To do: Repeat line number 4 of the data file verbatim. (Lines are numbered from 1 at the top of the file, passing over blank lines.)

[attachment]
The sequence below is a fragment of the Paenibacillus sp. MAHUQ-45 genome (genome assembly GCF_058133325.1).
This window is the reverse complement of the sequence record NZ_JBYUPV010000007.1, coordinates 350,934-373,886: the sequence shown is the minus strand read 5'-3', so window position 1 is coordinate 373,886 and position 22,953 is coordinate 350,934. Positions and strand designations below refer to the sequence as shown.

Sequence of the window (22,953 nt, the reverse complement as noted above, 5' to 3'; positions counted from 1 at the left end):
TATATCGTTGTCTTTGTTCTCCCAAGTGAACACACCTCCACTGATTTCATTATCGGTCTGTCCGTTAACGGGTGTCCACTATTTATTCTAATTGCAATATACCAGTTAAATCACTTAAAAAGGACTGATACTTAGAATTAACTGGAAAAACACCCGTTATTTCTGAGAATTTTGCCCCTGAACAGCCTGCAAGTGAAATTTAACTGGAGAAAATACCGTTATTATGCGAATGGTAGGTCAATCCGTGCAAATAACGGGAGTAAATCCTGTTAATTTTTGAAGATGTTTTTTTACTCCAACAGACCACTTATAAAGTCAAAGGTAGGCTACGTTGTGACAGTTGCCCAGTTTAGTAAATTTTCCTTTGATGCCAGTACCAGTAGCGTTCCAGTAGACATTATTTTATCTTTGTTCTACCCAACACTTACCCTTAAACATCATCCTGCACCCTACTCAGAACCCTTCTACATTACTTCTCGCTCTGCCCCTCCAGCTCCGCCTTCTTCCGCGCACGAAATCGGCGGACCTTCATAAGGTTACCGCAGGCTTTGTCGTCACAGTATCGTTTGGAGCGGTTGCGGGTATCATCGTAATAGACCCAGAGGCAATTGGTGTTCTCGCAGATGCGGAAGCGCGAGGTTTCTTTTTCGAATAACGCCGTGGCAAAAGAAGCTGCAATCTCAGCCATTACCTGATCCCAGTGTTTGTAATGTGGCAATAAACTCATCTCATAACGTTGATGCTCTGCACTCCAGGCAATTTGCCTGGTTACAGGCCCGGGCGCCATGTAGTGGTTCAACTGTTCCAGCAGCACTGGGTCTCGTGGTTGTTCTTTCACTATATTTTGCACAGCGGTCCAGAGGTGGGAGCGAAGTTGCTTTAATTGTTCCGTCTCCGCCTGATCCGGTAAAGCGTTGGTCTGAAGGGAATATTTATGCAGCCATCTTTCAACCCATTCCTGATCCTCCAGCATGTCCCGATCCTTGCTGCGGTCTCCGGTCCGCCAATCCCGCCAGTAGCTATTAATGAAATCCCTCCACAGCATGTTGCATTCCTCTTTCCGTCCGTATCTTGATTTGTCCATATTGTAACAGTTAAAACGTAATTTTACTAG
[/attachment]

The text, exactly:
TATATCGTTGTCTTTGTTCTCCCAAGTGAACACACCTCCACTGATTTCATTATCGGTCTGTCCGTTAACGGGTGTCCACTATTTATTCTAATTGCAATATACCAGTTAAATCACTTAAAAAGGACTGATACTTAGAATTAACTGGAAAAACACCCGTTATTTCTGAGAATTTTGCCCCTGAACAGCCTGCAAGTGAAATTTAACTGGAGAAAATACCGTTATTATGCGAATGGTAGGTCAATCCGTGCAAATAACGGGAGTAAATCCTGTTAATTTTTGAAGATGTTTTTTTACTCCAACAGACCACTTATAAAGTCAAAGGTAGGCTACGTTGTGACAGTTGCCCAGTTTAGTAAATTTTCCTTTGATGCCAGTACCAGTAGCGTTCCAGTAGACATTATTTTATCTTTGTTCTACCCAACACTTACCCTTAAACATCATCCTGCACCCTACTCAGAACCCTTCTACATTACTTCTCGCTCTGCCCCTCCAGCTCCGCCTTCTTCCGCGCACGAAATCGGCGGACCTTCATAAGGTTACCGCAGGCTTTGTCGTCACAGTATCGTTTGGAGCGGTTGCGGGTATCATCGTAATAGACCCAGAGGCAATTGGTGTTCTCGCAGATGCGGAAGCGCGAGGTTTCTTTTTCGAATAACGCCGTGGCAAAAGAAGCTGCAATCTCAGCCATTACCTGATCCCAGTGTTTGTAATGTGGCAATAAACTCATCTCATAACGTTGATGCTCTGCACTCCAGGCAATTTGCCTGGTTACAGGCCCGGGCGCCATGTAGTGGTTCAACTGTTCCAGCAGCACTGGGTCTCGTGGTTGTTCTTTCACTATATTTTGCACAGCGGTCCAGAGGTGGGAGCGAAGTTGCTTTAATTGTTCCGTCTCCGCCTGATCCGGTAAAGCGTTGGTCTGAAGGGAATATTTATGCAGCCATCTTTCAACCCATTCCTGATCCTCCAGCATGTCCCGATCCTTGCTGCGGTCTCCGGTCCGCCAATCCCGCCAGTAGCTATTAATGAAATCCCTCCACAGCATGTTGCATTCCTCTTTCCGTCCGTATCTTGATTTGTCCATATTGTAACAGTTAAAACGTAATTTTACTAG